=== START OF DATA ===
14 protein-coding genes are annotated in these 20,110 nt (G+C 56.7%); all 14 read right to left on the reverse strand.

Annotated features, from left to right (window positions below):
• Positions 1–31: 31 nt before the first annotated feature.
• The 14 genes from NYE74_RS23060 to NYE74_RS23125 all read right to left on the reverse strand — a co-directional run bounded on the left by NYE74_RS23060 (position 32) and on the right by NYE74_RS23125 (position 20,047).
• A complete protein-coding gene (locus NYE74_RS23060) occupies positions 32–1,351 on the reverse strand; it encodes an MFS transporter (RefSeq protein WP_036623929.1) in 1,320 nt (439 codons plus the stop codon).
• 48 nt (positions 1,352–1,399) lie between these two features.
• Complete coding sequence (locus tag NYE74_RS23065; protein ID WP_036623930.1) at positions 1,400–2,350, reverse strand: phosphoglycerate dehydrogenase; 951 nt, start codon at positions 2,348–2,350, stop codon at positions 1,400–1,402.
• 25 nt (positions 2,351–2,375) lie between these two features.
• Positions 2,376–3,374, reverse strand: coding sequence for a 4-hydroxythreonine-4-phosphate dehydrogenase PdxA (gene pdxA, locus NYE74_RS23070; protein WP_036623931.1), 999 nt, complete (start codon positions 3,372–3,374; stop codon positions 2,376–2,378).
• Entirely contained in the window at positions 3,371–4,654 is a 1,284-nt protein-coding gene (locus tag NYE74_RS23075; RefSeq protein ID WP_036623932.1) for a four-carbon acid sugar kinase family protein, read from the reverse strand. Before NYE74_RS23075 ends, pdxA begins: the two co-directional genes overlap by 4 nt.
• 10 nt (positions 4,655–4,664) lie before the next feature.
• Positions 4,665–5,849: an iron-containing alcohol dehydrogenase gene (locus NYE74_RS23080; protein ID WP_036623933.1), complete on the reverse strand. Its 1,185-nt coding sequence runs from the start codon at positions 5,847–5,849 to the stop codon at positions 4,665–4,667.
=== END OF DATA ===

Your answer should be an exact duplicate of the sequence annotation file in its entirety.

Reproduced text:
14 protein-coding genes are annotated in these 20,110 nt (G+C 56.7%); all 14 read right to left on the reverse strand.

Annotated features, from left to right (window positions below):
• Positions 1–31: 31 nt before the first annotated feature.
• The 14 genes from NYE74_RS23060 to NYE74_RS23125 all read right to left on the reverse strand — a co-directional run bounded on the left by NYE74_RS23060 (position 32) and on the right by NYE74_RS23125 (position 20,047).
• A complete protein-coding gene (locus NYE74_RS23060) occupies positions 32–1,351 on the reverse strand; it encodes an MFS transporter (RefSeq protein WP_036623929.1) in 1,320 nt (439 codons plus the stop codon).
• 48 nt (positions 1,352–1,399) lie between these two features.
• Complete coding sequence (locus tag NYE74_RS23065; protein ID WP_036623930.1) at positions 1,400–2,350, reverse strand: phosphoglycerate dehydrogenase; 951 nt, start codon at positions 2,348–2,350, stop codon at positions 1,400–1,402.
• 25 nt (positions 2,351–2,375) lie between these two features.
• Positions 2,376–3,374, reverse strand: coding sequence for a 4-hydroxythreonine-4-phosphate dehydrogenase PdxA (gene pdxA, locus NYE74_RS23070; protein WP_036623931.1), 999 nt, complete (start codon positions 3,372–3,374; stop codon positions 2,376–2,378).
• Entirely contained in the window at positions 3,371–4,654 is a 1,284-nt protein-coding gene (locus tag NYE74_RS23075; RefSeq protein ID WP_036623932.1) for a four-carbon acid sugar kinase family protein, read from the reverse strand. Before NYE74_RS23075 ends, pdxA begins: the two co-directional genes overlap by 4 nt.
• 10 nt (positions 4,655–4,664) lie before the next feature.
• Positions 4,665–5,849: an iron-containing alcohol dehydrogenase gene (locus NYE74_RS23080; protein ID WP_036623933.1), complete on the reverse strand. Its 1,185-nt coding sequence runs from the start codon at positions 5,847–5,849 to the stop codon at positions 4,665–4,667.